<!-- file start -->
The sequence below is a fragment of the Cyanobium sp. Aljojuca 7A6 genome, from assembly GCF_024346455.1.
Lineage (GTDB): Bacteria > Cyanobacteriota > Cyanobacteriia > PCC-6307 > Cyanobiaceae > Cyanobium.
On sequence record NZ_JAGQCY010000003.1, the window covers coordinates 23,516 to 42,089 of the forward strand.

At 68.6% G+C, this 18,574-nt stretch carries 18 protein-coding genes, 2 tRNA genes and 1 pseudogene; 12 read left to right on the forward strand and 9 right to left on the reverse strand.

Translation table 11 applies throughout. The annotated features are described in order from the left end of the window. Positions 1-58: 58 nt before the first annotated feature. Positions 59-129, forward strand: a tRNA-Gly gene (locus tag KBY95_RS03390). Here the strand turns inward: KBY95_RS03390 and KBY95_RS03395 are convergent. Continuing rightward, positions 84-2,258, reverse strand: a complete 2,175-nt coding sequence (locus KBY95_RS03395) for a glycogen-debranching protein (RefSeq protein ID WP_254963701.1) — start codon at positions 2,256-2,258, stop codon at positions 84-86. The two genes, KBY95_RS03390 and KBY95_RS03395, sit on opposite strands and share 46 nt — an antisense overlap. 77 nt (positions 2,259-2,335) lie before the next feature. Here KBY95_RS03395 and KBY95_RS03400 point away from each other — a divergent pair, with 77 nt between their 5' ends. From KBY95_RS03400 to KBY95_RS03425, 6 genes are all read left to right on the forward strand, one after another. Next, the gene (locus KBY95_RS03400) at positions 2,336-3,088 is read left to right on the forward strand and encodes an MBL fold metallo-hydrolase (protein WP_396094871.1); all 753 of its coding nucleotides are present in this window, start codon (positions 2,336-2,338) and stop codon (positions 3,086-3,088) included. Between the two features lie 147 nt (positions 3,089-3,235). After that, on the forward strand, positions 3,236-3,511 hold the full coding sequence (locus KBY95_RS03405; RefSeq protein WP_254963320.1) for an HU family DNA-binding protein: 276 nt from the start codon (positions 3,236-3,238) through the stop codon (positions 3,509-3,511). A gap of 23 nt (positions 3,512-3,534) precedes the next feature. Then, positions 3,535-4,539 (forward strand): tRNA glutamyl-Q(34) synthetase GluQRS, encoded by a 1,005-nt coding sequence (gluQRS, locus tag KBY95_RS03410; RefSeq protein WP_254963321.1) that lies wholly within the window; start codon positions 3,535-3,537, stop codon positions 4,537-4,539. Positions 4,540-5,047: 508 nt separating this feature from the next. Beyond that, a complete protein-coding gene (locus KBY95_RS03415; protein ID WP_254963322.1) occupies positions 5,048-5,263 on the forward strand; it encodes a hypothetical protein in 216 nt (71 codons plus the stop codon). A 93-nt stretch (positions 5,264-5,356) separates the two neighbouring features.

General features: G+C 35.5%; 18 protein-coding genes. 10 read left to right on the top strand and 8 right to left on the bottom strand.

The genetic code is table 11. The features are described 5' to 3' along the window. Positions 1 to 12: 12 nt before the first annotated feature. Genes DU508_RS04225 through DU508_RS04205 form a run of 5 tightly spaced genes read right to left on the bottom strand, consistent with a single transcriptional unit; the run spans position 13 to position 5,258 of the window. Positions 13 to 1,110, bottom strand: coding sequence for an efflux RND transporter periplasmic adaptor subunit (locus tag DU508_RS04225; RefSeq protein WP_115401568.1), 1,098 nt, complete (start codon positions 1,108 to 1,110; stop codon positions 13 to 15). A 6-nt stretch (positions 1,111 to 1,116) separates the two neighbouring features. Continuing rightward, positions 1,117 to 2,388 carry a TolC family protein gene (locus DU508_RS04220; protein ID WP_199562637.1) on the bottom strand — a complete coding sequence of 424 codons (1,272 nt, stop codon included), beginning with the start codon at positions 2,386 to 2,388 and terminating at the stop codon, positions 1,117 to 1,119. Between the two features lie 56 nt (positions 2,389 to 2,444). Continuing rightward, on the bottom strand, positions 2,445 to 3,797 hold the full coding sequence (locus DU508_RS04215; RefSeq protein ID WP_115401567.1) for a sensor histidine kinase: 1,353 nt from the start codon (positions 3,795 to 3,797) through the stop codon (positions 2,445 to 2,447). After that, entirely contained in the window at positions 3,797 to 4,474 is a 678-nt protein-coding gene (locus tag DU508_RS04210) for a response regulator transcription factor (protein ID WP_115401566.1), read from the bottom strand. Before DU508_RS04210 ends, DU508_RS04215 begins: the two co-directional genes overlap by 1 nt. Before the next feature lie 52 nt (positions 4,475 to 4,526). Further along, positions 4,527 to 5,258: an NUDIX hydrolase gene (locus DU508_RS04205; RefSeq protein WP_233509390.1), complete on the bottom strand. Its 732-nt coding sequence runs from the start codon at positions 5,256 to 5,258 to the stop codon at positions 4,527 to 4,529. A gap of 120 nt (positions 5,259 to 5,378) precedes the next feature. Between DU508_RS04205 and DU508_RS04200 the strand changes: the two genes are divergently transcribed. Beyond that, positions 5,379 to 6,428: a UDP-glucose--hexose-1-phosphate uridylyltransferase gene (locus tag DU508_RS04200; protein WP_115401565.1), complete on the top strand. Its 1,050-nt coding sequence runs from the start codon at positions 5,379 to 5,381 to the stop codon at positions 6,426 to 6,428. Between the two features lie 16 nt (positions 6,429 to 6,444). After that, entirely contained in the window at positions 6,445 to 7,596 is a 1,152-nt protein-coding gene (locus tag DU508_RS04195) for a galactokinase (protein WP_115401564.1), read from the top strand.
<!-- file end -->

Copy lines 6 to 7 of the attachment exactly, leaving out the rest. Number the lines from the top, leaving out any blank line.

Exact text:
General features: G+C 35.5%; 18 protein-coding genes. 10 read left to right on the top strand and 8 right to left on the bottom strand.

The genetic code is table 11. The features are described 5' to 3' along the window. Positions 1 to 12: 12 nt before the first annotated feature. Genes DU508_RS04225 through DU508_RS04205 form a run of 5 tightly spaced genes read right to left on the bottom strand, consistent with a single transcriptional unit; the run spans position 13 to position 5,258 of the window. Positions 13 to 1,110, bottom strand: coding sequence for an efflux RND transporter periplasmic adaptor subunit (locus tag DU508_RS04225; RefSeq protein WP_115401568.1), 1,098 nt, complete (start codon positions 1,108 to 1,110; stop codon positions 13 to 15). A 6-nt stretch (positions 1,111 to 1,116) separates the two neighbouring features. Continuing rightward, positions 1,117 to 2,388 carry a TolC family protein gene (locus DU508_RS04220; protein ID WP_199562637.1) on the bottom strand — a complete coding sequence of 424 codons (1,272 nt, stop codon included), beginning with the start codon at positions 2,386 to 2,388 and terminating at the stop codon, positions 1,117 to 1,119. Between the two features lie 56 nt (positions 2,389 to 2,444). Continuing rightward, on the bottom strand, positions 2,445 to 3,797 hold the full coding sequence (locus DU508_RS04215; RefSeq protein ID WP_115401567.1) for a sensor histidine kinase: 1,353 nt from the start codon (positions 3,795 to 3,797) through the stop codon (positions 2,445 to 2,447). After that, entirely contained in the window at positions 3,797 to 4,474 is a 678-nt protein-coding gene (locus tag DU508_RS04210) for a response regulator transcription factor (protein ID WP_115401566.1), read from the bottom strand. Before DU508_RS04210 ends, DU508_RS04215 begins: the two co-directional genes overlap by 1 nt. Before the next feature lie 52 nt (positions 4,475 to 4,526). Further along, positions 4,527 to 5,258: an NUDIX hydrolase gene (locus DU508_RS04205; RefSeq protein WP_233509390.1), complete on the bottom strand. Its 732-nt coding sequence runs from the start codon at positions 5,256 to 5,258 to the stop codon at positions 4,527 to 4,529. A gap of 120 nt (positions 5,259 to 5,378) precedes the next feature. Between DU508_RS04205 and DU508_RS04200 the strand changes: the two genes are divergently transcribed. Beyond that, positions 5,379 to 6,428: a UDP-glucose--hexose-1-phosphate uridylyltransferase gene (locus tag DU508_RS04200; protein WP_115401565.1), complete on the top strand. Its 1,050-nt coding sequence runs from the start codon at positions 5,379 to 5,381 to the stop codon at positions 6,426 to 6,428. Between the two features lie 16 nt (positions 6,429 to 6,444). After that, entirely contained in the window at positions 6,445 to 7,596 is a 1,152-nt protein-coding gene (locus tag DU508_RS04195) for a galactokinase (protein WP_115401564.1), read from the top strand.